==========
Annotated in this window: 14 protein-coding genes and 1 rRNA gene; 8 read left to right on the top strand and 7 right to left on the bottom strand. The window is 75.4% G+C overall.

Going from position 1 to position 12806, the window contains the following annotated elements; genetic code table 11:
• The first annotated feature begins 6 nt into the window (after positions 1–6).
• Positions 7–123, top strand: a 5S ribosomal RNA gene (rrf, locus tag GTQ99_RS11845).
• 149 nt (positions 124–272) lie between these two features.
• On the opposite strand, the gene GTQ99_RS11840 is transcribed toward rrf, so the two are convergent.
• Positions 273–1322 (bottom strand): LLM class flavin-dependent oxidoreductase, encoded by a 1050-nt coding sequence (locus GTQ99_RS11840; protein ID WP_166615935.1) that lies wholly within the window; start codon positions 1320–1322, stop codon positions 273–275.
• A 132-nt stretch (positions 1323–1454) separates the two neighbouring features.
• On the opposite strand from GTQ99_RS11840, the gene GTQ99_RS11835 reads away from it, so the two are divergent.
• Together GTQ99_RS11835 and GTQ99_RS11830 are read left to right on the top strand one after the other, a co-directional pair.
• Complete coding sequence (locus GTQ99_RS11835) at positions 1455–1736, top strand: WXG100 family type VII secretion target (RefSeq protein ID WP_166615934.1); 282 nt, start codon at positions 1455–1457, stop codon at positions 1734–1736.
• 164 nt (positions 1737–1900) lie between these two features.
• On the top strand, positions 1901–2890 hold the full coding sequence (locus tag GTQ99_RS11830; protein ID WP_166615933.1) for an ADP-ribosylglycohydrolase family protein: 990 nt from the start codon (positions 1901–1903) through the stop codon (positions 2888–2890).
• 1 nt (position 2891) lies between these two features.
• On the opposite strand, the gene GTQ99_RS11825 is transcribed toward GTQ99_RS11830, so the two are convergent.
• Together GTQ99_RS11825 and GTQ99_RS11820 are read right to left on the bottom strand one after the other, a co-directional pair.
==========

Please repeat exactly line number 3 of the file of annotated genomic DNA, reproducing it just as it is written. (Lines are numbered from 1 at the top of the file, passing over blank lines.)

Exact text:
• The first annotated feature begins 6 nt into the window (after positions 1–6).